How to Make Stone Coasters and Trivets

9:21:00 PM

When you work as in an architecture firm, you get an extra special bonus every once in a while: access to cool samples. And when your architecture firm moves, well, you get access to a LOT of architectural and interior samples. Why? Because who wants to MOVE those samples…those things are heavy!

My architectural firm moved a few weeks ago, so my coworkers and I got to scavenge…I mean sort through all sorts of samples that we were not going to move to the new location. I scored a whole lot of neat items. I’ll be sharing some of the projects with you in the coming weeks—you know, in honor of National Craft Month and all.

My first project from the spoils of my office move was to make trivets and coasters from these cool stone samples I found. I have many more stone samples, so I may be making some of these as gifts…so if you are a friend/family member of mine and you’d like a set, you can start dropping hints now….

I considered several methods to make a piece of stone into a trivet or coaster. One way would be to put self-adhesive rubber feet on the bottom of the samples and call it a day. Another option would be to adhere felt to the bottom of the sample. The final option that I considered was to put cork on the bottom of the samples. I went with the cork option. I could tell you that it was to juxtapose the design aesthetics of two natural products, to contrast the rough texture of the cork with the polished texture of the stone. Doesn’t that sound architectural? I could tell you that, but I’d be lying. I chose the cork because that was the option my husband wanted, and this first set of coasters are for him.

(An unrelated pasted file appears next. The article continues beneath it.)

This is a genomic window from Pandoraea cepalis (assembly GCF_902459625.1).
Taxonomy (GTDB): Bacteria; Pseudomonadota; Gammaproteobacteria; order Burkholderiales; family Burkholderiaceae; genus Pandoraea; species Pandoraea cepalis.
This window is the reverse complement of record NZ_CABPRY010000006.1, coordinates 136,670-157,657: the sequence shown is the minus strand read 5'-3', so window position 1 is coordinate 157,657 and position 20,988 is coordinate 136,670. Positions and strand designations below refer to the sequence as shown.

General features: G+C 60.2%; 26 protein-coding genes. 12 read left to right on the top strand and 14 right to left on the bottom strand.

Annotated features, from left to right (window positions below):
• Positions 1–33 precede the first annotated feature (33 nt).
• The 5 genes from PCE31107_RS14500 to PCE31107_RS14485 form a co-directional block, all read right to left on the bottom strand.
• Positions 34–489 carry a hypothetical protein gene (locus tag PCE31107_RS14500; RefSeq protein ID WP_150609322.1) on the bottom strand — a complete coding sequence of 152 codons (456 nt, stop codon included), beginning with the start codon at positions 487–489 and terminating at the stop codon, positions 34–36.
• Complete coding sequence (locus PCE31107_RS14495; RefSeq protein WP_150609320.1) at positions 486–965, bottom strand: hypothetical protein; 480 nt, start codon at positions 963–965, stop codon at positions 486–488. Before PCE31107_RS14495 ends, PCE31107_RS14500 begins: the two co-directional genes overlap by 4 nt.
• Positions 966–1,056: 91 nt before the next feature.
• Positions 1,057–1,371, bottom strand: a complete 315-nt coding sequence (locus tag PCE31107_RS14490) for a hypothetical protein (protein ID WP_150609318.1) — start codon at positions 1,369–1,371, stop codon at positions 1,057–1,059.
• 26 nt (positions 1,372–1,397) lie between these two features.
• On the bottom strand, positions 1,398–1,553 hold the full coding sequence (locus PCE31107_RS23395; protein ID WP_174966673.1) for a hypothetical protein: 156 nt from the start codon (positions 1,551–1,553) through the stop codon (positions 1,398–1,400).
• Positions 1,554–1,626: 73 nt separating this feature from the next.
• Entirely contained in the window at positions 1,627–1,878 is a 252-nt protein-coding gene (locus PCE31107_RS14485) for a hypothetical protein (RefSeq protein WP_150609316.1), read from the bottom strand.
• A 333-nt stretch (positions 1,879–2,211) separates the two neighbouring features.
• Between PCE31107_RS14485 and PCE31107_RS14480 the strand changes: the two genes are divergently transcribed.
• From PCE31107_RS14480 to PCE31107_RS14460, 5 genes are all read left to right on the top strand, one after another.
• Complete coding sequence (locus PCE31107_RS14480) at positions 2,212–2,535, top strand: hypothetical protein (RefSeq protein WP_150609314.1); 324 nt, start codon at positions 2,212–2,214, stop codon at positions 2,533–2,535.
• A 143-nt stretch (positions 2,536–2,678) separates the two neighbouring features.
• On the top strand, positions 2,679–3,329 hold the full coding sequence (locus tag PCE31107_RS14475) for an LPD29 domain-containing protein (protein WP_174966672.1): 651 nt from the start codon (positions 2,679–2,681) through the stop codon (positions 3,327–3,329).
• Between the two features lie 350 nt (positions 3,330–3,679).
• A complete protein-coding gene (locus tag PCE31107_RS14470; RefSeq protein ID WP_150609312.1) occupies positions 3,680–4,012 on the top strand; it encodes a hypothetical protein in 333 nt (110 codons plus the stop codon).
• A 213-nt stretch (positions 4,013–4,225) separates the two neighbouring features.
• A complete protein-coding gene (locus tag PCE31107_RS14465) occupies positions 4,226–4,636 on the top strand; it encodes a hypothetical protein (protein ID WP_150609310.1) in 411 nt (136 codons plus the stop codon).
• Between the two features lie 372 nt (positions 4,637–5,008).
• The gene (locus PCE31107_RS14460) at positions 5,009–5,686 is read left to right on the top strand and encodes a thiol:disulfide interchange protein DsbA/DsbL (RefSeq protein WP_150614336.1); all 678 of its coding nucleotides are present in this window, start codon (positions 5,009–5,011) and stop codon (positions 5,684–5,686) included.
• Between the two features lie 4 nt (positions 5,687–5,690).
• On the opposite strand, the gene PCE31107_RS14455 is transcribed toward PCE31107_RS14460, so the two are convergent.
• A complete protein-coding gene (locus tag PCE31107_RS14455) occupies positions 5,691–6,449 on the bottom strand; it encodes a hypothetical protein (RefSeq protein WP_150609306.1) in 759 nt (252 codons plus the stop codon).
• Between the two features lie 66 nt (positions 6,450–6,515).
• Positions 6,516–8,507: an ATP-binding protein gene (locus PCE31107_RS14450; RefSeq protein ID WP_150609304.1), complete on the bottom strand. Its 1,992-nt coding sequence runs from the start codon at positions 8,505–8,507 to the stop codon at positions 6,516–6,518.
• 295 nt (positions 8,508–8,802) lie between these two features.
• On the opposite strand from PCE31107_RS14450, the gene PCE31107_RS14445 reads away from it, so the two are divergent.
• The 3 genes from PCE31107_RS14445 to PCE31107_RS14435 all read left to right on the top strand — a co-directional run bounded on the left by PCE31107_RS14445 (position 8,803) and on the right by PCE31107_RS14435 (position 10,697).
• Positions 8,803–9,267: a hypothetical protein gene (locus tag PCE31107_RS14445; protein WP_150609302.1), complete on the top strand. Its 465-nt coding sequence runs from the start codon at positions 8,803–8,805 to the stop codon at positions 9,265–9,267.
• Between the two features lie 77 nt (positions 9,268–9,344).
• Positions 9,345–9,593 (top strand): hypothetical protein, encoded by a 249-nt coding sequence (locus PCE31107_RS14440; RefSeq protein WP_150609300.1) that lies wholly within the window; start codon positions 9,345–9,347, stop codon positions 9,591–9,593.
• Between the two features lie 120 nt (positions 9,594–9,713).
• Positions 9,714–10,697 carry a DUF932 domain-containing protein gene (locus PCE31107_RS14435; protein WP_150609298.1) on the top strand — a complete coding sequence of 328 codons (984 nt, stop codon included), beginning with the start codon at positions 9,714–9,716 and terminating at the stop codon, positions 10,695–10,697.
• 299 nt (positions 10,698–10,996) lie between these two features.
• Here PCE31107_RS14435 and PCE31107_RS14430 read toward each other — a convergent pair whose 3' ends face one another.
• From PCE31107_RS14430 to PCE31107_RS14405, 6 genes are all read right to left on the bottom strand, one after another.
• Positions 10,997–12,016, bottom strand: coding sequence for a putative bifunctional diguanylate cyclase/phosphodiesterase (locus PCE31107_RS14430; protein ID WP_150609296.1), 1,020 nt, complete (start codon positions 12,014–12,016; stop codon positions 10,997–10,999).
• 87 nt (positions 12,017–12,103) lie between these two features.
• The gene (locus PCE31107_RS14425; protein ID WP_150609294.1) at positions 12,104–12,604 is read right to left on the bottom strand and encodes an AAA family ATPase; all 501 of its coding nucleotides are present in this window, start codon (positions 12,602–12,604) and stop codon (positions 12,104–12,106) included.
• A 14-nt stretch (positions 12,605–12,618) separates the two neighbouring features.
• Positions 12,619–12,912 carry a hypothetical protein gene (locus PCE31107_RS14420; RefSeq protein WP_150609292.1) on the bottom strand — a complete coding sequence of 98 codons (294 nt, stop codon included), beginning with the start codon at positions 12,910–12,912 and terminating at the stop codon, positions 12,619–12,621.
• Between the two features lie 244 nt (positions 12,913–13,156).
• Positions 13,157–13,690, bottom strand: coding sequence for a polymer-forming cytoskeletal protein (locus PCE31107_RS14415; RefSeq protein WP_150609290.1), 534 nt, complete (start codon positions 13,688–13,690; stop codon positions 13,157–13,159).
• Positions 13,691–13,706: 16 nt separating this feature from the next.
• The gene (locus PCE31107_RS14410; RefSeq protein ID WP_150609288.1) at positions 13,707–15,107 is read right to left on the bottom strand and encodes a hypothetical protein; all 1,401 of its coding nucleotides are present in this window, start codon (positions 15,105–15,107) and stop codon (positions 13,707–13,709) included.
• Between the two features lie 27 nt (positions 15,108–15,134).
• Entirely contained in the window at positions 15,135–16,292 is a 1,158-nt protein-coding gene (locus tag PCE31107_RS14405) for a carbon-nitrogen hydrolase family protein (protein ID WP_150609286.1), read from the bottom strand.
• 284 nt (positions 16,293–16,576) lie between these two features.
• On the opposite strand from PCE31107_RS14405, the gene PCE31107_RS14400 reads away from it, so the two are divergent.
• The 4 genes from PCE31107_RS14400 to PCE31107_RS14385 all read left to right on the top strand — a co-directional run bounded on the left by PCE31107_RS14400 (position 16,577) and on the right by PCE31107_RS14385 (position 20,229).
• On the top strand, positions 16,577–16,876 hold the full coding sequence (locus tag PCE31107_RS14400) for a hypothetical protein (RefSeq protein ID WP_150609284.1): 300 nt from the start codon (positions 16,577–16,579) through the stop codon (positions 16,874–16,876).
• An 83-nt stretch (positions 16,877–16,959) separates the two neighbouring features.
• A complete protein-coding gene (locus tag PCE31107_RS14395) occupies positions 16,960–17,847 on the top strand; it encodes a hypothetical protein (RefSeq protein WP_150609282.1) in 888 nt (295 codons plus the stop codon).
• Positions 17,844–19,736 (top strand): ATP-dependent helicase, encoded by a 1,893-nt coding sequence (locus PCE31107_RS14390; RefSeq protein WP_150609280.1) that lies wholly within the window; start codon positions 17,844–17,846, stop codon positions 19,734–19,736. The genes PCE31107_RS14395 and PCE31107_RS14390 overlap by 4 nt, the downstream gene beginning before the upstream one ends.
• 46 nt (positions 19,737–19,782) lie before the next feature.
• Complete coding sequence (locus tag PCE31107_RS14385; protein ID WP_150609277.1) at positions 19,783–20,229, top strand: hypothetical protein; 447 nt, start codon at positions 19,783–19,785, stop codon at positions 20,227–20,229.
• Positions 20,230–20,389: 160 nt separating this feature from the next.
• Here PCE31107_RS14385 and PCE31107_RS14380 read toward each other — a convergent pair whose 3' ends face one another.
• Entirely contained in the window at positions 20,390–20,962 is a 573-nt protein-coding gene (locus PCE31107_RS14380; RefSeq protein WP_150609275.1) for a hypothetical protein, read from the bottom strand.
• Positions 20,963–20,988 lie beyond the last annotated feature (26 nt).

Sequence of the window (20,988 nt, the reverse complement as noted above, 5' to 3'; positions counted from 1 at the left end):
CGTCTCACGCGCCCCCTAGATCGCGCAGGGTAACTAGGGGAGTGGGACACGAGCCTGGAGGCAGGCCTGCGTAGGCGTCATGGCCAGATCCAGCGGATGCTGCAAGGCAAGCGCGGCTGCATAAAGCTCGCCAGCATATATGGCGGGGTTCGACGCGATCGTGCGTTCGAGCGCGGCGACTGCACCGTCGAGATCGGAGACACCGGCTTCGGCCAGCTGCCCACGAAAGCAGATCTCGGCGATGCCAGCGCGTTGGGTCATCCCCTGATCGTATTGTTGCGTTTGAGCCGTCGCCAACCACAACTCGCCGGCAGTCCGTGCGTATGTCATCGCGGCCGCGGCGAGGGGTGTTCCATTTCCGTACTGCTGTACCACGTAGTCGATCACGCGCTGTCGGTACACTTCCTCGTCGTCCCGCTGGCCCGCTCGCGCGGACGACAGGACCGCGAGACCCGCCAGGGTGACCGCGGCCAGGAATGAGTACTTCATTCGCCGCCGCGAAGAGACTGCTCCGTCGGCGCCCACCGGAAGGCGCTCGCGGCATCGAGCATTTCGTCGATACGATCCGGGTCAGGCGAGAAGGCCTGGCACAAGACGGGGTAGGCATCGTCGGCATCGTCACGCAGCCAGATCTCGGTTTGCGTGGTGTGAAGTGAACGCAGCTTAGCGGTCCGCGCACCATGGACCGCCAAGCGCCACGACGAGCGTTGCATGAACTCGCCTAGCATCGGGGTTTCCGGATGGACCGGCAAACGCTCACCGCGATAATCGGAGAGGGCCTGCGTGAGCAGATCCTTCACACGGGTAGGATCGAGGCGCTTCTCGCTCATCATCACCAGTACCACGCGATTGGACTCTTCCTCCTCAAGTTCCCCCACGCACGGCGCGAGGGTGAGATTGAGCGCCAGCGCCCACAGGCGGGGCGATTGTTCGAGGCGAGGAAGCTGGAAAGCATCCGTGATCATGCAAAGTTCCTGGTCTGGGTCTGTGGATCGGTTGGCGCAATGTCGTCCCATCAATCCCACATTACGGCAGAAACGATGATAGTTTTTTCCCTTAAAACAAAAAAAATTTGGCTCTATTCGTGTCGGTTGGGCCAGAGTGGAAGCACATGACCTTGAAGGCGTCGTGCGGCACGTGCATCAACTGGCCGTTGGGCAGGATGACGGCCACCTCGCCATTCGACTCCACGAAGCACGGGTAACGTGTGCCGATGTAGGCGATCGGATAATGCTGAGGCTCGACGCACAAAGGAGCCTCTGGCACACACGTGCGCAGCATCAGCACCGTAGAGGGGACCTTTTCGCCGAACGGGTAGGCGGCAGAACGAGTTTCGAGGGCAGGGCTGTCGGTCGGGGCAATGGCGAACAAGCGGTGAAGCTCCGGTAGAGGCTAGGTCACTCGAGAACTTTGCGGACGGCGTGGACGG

Step 1: Examine your stone. Remove any labels on the back of the stone. My stone for the coasters was 4 inches square. The granite for the trivet was 6 inches square.

Step 2: Measure and cut cork with a razor blade. I used a self healing mat underneath that helped me measure my sizes and keep everything square. I used a metal ruler to help keep my cuts clean. I purposely cut the cork about 1/2 inch short on all sides because I didn't want the cork to be noticeable from the side of the completed trivet and coasters.

Step 3: Once everything was cut, I used a quick craft glue that will adhere wood and stone. This is the one I selected, but I am sure there are others. This product called for each piece to receive a thin layer of glue, so I spread it with the craft stick to the left. Since it was quick drying and clear, I didn't have an opportunity to take a picture of the gluing process--sorry!

Step 4: Press the cork down onto the stone. Let everything dry completely, since there are crevices in the cork that may leak the glue a little, so be careful!

Step 5: Enjoy the product of your labor with a cold (or hot!) drink!

You Might Also Like